Are negative ionizers safe?

While some research supports some positive effects of negative ion exposure, there is no evidence-based medication that supports negative ion therapy. So don't bother getting any household negative ionizers. They can produce hazardous indoor ozone and only waste space and electricity. VOCs are considered indoor pollutants and can cause health problems.

Unfortunately, ionizers are ineffective in reducing VOCs in the air. As more information is disseminated and presented to the public about the dangers of air ionizers, the more informed consumers will be before purchasing an air purifier, and they are likely to be aware of and avoid these potentially hazardous ionizing air systems. Another recent study of air ionizers in school classrooms reduced particle concentrations and led to some improvements in respiratory health among children 11 to 14 years old, ionizers had an adverse effect on heart rate variability (a measure of cardiovascular health), meaning that any benefit to the lungs came at a cost to the heart. Since the conflicting data associated with the ionizer remains persistent, I usually keep my ionizer option turned off.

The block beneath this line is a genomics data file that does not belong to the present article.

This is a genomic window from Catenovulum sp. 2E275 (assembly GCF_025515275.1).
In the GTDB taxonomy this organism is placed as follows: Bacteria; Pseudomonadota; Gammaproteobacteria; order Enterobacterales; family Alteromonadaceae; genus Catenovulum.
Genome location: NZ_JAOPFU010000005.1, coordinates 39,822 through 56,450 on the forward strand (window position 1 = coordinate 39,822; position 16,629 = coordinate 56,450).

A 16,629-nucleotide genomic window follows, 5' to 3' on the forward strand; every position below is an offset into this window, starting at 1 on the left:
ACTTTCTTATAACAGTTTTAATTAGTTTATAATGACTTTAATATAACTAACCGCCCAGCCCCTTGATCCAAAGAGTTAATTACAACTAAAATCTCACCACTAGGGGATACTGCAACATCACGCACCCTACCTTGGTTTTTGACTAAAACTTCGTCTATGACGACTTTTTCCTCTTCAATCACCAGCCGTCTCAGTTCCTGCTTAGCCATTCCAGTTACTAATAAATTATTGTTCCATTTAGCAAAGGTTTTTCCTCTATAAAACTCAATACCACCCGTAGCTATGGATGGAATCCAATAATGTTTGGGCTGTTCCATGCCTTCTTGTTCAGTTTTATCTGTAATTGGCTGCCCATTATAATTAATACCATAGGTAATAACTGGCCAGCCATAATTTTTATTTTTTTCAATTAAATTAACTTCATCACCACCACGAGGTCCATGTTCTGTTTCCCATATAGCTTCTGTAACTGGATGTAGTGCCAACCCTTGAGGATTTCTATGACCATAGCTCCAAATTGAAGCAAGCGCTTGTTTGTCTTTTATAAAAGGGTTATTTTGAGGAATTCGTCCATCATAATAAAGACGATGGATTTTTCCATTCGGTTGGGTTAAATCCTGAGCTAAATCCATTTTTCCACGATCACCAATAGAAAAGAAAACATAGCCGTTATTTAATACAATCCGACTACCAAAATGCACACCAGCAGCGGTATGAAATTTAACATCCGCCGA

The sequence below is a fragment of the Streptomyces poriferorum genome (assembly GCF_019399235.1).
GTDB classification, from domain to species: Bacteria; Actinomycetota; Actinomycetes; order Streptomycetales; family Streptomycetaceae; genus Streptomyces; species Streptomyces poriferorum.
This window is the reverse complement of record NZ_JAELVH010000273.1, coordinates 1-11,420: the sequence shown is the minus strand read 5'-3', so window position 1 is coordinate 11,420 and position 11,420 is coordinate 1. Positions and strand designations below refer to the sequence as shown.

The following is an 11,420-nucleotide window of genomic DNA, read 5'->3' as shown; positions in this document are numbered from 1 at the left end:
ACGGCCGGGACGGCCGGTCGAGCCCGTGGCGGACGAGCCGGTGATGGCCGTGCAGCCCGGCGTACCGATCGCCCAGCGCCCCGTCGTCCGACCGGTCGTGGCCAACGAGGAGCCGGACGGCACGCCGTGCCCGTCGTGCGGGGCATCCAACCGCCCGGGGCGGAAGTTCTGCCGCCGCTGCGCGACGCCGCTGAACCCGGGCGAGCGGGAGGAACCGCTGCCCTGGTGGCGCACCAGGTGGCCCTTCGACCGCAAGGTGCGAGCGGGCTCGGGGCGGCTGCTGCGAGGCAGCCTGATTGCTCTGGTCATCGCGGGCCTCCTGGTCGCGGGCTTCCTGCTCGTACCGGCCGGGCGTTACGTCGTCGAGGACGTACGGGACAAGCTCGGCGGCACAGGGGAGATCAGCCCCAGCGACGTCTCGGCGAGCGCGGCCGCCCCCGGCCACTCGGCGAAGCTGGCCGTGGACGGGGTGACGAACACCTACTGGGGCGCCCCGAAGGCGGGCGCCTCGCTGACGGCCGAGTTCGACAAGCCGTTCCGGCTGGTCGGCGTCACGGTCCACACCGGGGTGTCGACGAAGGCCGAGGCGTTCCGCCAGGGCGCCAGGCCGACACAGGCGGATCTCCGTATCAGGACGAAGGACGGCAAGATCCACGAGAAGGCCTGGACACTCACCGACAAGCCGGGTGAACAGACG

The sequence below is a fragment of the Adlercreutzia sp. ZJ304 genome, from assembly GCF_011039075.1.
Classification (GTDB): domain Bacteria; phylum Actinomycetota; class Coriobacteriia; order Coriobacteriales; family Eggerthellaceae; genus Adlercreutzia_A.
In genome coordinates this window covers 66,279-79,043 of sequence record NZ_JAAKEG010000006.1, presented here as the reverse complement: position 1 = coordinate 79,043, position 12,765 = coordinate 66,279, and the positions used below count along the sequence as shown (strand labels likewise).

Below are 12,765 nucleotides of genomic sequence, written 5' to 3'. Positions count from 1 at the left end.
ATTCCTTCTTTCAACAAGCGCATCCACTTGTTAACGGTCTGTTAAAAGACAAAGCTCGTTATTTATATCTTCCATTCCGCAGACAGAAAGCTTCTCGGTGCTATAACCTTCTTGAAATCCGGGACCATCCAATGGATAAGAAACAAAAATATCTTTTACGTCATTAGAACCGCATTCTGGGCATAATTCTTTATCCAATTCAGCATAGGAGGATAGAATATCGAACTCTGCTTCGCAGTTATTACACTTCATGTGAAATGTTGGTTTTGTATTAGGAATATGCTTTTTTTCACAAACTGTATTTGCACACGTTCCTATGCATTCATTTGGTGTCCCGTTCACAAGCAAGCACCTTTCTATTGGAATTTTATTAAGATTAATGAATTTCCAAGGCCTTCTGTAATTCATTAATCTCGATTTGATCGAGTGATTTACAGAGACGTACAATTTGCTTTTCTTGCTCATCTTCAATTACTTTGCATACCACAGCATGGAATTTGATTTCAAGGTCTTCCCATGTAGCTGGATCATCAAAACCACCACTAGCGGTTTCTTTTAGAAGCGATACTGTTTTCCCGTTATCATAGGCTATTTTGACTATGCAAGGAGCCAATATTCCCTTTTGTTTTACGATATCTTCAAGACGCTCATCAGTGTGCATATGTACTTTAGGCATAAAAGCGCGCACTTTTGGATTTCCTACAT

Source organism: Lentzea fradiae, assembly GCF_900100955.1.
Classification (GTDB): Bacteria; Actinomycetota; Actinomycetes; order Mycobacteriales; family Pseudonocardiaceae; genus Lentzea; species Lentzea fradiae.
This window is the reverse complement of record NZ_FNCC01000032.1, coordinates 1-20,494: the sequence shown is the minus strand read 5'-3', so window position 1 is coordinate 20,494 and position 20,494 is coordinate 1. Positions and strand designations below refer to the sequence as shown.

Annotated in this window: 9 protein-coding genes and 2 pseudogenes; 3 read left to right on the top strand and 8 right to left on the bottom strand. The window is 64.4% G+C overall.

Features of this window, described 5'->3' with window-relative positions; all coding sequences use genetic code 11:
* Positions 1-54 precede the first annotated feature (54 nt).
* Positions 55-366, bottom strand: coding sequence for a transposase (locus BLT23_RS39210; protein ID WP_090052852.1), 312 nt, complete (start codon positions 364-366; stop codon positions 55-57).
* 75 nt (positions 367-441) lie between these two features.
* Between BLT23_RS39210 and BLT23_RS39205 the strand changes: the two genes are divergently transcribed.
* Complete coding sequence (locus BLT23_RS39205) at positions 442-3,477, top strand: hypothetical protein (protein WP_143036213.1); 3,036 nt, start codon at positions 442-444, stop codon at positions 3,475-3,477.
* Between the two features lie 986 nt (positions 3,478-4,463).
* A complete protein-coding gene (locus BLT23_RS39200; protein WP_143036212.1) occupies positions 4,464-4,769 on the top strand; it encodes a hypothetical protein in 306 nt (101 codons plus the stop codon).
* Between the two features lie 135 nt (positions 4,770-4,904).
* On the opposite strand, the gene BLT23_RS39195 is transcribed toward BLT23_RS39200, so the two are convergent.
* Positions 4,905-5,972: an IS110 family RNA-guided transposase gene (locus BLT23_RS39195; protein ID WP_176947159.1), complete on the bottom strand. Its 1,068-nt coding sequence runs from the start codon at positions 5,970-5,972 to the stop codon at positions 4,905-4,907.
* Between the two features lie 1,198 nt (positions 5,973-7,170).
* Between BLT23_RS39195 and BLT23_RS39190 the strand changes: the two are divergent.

Laboratory tests were conducted with particulate air and gas samples in a large semi-furnished chamber and in a field test with an ionizing device installed in an air handling unit serving an occupied office building. These ionizers turn on for 8 hours every day, and I have a Therapure TPP300D with UV+ ionizer that turns on for 8 hours in my living room. Air ionizers are designed to help provide cleaner air and they do so through the use of ionized particles. Ionizer air purifiers are generally safe because ionizers aren't energized enough to be harmful to you.

However, to get rid of the dangers of second and third hand smoking from my roommate, I now plan to keep my ionizer turned on only for 30-40 minutes when no one is in the room, and then turn off the ionizer before anyone comes in. Chamber and field tests found that an ionizing device led to a decrease in some volatile organic compounds (VOC), including xylenes, but an increase in others, more prominently oxygenated VOCs (e.g.

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